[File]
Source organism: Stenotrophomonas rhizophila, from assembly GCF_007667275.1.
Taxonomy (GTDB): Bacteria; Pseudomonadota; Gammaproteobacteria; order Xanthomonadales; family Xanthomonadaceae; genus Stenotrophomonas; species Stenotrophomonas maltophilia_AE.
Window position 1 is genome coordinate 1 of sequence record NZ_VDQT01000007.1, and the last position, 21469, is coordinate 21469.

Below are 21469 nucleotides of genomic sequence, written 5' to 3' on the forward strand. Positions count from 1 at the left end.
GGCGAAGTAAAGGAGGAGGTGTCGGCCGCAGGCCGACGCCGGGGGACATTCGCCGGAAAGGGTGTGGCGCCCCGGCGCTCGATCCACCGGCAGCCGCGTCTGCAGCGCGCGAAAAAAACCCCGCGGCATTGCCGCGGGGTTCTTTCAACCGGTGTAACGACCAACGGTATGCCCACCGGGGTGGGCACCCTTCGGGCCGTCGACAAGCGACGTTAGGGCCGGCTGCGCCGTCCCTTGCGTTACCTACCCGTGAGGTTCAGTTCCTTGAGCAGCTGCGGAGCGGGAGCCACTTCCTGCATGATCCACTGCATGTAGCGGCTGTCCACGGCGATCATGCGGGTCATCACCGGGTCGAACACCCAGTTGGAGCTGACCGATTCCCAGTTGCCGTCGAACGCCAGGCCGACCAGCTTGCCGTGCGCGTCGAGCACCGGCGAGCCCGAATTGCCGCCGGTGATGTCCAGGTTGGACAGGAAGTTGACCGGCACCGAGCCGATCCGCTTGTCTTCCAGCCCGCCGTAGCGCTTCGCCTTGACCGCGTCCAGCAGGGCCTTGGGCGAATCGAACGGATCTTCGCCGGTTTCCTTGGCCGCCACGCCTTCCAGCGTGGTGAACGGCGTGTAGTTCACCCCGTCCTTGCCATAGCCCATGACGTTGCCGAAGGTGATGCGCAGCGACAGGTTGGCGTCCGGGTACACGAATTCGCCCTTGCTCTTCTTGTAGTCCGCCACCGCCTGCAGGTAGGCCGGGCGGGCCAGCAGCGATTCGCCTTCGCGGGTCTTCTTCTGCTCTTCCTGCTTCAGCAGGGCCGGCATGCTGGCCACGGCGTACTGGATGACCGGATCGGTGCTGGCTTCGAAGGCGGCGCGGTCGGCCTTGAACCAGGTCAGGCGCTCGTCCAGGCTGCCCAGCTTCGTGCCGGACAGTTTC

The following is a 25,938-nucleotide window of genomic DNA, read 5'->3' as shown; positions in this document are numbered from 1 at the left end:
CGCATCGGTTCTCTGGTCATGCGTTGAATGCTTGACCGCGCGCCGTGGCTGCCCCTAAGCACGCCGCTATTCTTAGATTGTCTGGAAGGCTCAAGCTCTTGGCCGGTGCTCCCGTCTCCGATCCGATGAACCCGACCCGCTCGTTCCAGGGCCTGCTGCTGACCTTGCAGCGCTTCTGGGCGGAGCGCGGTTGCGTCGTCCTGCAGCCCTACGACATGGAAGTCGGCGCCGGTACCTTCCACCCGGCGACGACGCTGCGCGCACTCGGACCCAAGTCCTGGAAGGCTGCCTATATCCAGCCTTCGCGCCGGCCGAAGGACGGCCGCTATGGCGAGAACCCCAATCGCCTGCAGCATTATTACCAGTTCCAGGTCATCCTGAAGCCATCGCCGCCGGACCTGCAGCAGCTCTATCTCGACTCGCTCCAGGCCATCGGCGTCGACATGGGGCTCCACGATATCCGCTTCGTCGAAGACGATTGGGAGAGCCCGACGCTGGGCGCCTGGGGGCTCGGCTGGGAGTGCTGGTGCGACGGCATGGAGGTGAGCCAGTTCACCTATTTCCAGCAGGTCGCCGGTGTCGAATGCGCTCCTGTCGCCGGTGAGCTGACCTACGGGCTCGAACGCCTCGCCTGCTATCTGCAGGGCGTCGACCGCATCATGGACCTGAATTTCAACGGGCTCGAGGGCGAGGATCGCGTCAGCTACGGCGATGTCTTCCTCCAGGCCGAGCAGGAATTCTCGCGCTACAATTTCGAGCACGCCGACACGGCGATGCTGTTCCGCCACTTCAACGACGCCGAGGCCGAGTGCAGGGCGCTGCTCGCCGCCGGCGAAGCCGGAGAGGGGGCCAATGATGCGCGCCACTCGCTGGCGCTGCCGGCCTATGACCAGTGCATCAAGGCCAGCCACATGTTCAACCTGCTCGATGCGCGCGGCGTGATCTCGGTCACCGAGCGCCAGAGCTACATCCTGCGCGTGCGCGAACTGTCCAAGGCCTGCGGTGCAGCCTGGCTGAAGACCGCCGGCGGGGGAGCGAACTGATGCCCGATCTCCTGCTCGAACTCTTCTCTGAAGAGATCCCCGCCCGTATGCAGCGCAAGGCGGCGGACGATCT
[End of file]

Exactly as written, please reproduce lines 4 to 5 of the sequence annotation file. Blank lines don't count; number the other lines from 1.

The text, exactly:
Below are 21469 nucleotides of genomic sequence, written 5' to 3' on the forward strand. Positions count from 1 at the left end.
GGCGAAGTAAAGGAGGAGGTGTCGGCCGCAGGCCGACGCCGGGGGACATTCGCCGGAAAGGGTGTGGCGCCCCGGCGCTCGATCCACCGGCAGCCGCGTCTGCAGCGCGCGAAAAAAACCCCGCGGCATTGCCGCGGGGTTCTTTCAACCGGTGTAACGACCAACGGTATGCCCACCGGGGTGGGCACCCTTCGGGCCGTCGACAAGCGACGTTAGGGCCGGCTGCGCCGTCCCTTGCGTTACCTACCCGTGAGGTTCAGTTCCTTGAGCAGCTGCGGAGCGGGAGCCACTTCCTGCATGATCCACTGCATGTAGCGGCTGTCCACGGCGATCATGCGGGTCATCACCGGGTCGAACACCCAGTTGGAGCTGACCGATTCCCAGTTGCCGTCGAACGCCAGGCCGACCAGCTTGCCGTGCGCGTCGAGCACCGGCGAGCCCGAATTGCCGCCGGTGATGTCCAGGTTGGACAGGAAGTTGACCGGCACCGAGCCGATCCGCTTGTCTTCCAGCCCGCCGTAGCGCTTCGCCTTGACCGCGTCCAGCAGGGCCTTGGGCGAATCGAACGGATCTTCGCCGGTTTCCTTGGCCGCCACGCCTTCCAGCGTGGTGAACGGCGTGTAGTTCACCCCGTCCTTGCCATAGCCCATGACGTTGCCGAAGGTGATGCGCAGCGACAGGTTGGCGTCCGGGTACACGAATTCGCCCTTGCTCTTCTTGTAGTCCGCCACCGCCTGCAGGTAGGCCGGGCGGGCCAGCAGCGATTCGCCTTCGCGGGTCTTCTTCTGCTCTTCCTGCTTCAGCAGGGCCGGCATGCTGGCCACGGCGTACTGGATGACCGGATCGGTGCTGGCTTCGAAGGCGGCGCGGTCGGCCTTGAACCAGGTCAGGCGCTCGTCCAGGCTGCCCAGCTTCGTGCCGGACAGTTTC